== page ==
Once Upon a Time, the center of a Mighty Empire was bought to knees and burned to the ground, due to the curse of the Sleeping Beauty. Will her awakening prove to be another story worthy of the "Fables" name? The Answer is just a click away.
Credits & Solicit Info:
Writer: Bill Willingham
Pencils: Phil Jimenez
Inks: Andy Lanning
Colors: Andrew Dalhouse
Letters: Todd Klein
Assistant Editor: Gregory Lockard
Editor: Shelly Bond
(Standard Cover by Adam Hughes, Variant Cover By Phil Jimenez and Variant Cover Colors by Romulo Fajardo, Jr.)
As Fables nears its' 10th Anniversary, the franchise's latest spinoff hits the stands? Will "Fairest" live up to its' franchise's reputation, or will Briar Rose's return fall short of the pedigree it carries?
When one takes a look at the positives of the Fables as a whole, one of aspects that will be cited is how well the World around the story has been built. Ever since the first solo Jack Horner story all the way back in Issue #11, Fables has been able to successfully expand its' Mythos a great number of times. From chronicling the creation of Small Town, to the addition of the Arabian Fables, Buffkin's fledging Revolution, Cinderella's Super Spy Adventures and a host of other instances; it should be no surprise that a both a fertile creative base and market for ancillary stories has blossomed over the 10 years the series has been published. In its 6th effort to take advantage of this irregular occurrence, "Fairest" has been conceived as the 2nd ongoing expansion to the beloved "Fables" Franchise and with Issue #1 finally on the stands, one of the burning questions that needs to answered is whether this new title will live up to the established pedigree of its parent? The answer to that question is just below.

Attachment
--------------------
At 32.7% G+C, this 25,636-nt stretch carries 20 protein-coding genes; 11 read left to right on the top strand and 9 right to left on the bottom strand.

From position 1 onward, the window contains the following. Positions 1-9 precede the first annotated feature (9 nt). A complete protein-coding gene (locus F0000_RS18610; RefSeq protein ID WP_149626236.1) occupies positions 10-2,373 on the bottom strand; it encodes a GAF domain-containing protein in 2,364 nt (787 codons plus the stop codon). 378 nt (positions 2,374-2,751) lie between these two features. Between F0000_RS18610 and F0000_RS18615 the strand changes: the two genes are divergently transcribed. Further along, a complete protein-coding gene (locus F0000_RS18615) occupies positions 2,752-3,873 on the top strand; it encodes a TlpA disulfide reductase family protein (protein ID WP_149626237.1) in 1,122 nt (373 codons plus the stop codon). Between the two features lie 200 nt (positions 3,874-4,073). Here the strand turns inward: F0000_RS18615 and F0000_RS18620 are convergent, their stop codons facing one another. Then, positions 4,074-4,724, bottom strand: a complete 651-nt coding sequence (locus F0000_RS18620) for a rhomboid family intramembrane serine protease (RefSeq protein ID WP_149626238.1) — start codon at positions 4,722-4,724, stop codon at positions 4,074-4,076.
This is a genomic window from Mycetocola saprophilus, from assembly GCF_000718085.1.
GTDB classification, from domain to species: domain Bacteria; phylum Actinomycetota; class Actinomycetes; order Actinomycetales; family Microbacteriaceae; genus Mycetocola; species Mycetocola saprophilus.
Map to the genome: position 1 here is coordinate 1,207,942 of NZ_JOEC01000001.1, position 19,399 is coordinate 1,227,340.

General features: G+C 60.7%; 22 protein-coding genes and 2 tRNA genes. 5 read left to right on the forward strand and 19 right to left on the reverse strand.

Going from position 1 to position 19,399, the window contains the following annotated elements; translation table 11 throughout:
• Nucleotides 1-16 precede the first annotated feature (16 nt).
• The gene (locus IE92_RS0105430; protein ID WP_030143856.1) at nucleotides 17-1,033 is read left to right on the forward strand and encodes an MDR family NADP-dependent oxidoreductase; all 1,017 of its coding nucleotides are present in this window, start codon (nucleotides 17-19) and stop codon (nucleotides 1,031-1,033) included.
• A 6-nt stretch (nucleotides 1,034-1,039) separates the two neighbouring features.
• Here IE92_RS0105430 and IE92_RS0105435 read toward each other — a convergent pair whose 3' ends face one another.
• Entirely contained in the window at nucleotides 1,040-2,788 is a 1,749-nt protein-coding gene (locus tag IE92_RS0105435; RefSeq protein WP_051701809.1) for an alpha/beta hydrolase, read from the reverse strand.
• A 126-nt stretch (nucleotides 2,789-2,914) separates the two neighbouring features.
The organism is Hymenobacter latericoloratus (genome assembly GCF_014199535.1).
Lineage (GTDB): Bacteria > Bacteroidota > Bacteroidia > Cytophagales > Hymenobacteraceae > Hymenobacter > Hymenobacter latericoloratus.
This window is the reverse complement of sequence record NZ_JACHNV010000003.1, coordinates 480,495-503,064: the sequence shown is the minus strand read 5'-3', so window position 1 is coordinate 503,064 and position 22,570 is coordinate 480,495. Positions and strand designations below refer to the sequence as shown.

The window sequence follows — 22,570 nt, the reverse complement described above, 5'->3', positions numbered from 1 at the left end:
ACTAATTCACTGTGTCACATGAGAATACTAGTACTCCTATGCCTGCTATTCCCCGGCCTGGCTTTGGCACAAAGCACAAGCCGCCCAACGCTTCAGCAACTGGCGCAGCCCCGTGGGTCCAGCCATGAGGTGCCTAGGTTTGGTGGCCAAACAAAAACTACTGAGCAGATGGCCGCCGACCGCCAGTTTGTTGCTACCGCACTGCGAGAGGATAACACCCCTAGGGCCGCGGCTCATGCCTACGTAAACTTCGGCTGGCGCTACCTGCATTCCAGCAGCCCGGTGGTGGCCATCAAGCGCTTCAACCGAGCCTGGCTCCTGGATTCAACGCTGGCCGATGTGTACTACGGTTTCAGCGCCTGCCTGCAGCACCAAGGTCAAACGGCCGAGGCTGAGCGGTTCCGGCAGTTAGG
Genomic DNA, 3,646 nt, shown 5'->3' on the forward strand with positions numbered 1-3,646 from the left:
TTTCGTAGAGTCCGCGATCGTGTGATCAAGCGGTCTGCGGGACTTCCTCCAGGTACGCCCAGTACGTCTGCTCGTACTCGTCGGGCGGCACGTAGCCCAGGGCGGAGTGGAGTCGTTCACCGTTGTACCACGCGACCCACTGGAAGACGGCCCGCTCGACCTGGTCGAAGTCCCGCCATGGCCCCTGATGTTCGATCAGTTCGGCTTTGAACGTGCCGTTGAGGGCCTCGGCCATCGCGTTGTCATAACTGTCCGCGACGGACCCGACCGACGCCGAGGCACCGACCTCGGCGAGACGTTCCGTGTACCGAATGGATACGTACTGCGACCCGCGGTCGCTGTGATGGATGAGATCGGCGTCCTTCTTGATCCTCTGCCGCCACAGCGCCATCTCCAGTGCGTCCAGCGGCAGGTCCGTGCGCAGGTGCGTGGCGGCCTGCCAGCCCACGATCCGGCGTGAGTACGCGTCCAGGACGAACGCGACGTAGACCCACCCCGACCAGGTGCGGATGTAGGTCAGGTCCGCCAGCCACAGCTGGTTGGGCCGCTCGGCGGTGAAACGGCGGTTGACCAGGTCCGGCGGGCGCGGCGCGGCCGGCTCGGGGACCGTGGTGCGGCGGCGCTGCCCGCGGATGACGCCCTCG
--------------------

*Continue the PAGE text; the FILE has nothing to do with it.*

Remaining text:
Despite promising to be mainly feature the stories of the women of Fables (and I don't say solely, because Charming is featured on the double ended cover), Fairest #1 provides us with a bit of subversion as the first Issue begins with the meeting of Ali Baba and his newly acquired Imp Servant, Jonah Panghammer. Of course, said subversion never devolves into a bait and switch, as the story has the two fast friends going after the greatest treasure remaining in the Imperial World, which happens to be the promised featured character. Fortunately, the unexpected move ends up working in many ways, as Fairest #1 gives its readers' a lot of positives for their well-earned dollars.